The Apple Watch has been off to a “slow start” — and might not really pick up steam until
That’s according to a new research note from Piper Jaffray’s Gene Munster.
Over the last few weeks, speculation has mounted as to the commercial success (or lack thereof) of Apple’s debut smartwatch.
The Cupertino company hasn’t released sales figures for the device (and isn’t expected to in quarterly earnings on Tuesday), forcing analysts and observers to try and estimate shipments since its April launch.
Ming-Chi Kuo, a well respected Apple analyst for KGI Securities, thinks sales of the device have been “tepid,” estimating roughly 3.9 million sales to date. Research firm Slice Intelligence, meanwhile, thinks that orders have dropped by 90% since the first week of availability.
Munster acknowledges that “the Watch has been disappointing for some investors, but [is] in-line with out expectations for a slow start.” He claims 3 million sales for the quarter.
The analyst says he believes that sales will begin pick up for the device — but it won’t see major success for more than a year. In calendar year 2016, Piper Jaffray models sales of 14 million, before leaping to 40 million in 2017, “the breakout year for the Watch.” At that point, the device will account for an estimated 9% of company revenue.
Throughout this guessing game, Apple has stayed mum. Back in April, CEO Tim Cook said the response from consumers was “overwhelmingly positive.” In June, Senior VP of operations Jeff Williams told Re/code that the company had sold “a lot, but not enough,” before adding that it’s “never enough.” Williams said that “the only number I’ll give you is that demand divided by supply is greater than one, and so that’s all I’ve got for you … It’s a lot.”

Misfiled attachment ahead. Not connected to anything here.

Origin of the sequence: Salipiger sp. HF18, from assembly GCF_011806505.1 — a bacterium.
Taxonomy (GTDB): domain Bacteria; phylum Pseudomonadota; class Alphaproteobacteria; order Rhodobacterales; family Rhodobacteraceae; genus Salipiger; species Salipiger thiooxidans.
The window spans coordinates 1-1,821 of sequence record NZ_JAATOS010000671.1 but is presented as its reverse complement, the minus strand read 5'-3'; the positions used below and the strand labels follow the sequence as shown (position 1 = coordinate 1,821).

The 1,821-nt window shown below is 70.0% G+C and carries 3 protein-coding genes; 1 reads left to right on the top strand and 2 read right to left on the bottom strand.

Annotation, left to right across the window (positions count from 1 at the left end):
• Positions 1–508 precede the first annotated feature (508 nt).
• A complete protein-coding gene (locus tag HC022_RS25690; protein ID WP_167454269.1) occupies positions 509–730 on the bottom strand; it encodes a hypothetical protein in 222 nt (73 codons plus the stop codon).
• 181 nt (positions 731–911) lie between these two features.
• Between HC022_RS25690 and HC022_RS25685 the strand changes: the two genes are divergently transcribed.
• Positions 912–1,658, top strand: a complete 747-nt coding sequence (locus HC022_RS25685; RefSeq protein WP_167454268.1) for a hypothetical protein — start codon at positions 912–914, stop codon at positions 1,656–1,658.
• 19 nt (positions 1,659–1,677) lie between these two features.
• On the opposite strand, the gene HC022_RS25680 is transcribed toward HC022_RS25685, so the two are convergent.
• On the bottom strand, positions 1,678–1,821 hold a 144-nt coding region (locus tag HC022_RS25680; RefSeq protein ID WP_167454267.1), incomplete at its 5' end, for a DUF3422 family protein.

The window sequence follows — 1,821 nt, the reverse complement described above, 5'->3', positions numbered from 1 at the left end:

“We release maybe too much data today, and we didn’t want to do that,” he explained. “The decision was, it’s a new category, we’ll see where it goes over time, and if it reaches the materiality levels, maybe we’ll change that; but that was the decision.”
Ahead of Tuesday’s earnings, Munster is also predicting revenues of around $US50 billion with 39.5% gross margin, an EPS of $US1.82, and iPhone shipments of 49-50 million.
Here’s the relevant part of the note — emphasis ours:
We believe the Watch has been disappointing for some investors, but in-line with our expectations for a slow start. For Jun-15, we expect 3 million units. We believe that the slow rollout of supply (not available for walk-in buys until June) could be a headwind to the Jun-15 Watch number. In speaking to investors, we have been surprised at the level of concern around the long-term opportunity for the Watch. We continue to believe the adoption of the Watch will take time and remain confident that the CY17 will be the breakout year for the Watch as we have units going from 14 million in CY16 to 40 million in CY17, accounting for around 9% of revenue in CY17. Our belief in the longer-term value in the Watch is driven by the eventual rollout of native apps starting later this year in V2 of the Watch software that will have greater and unique functionality compared to current apps that only mirror the iPhone.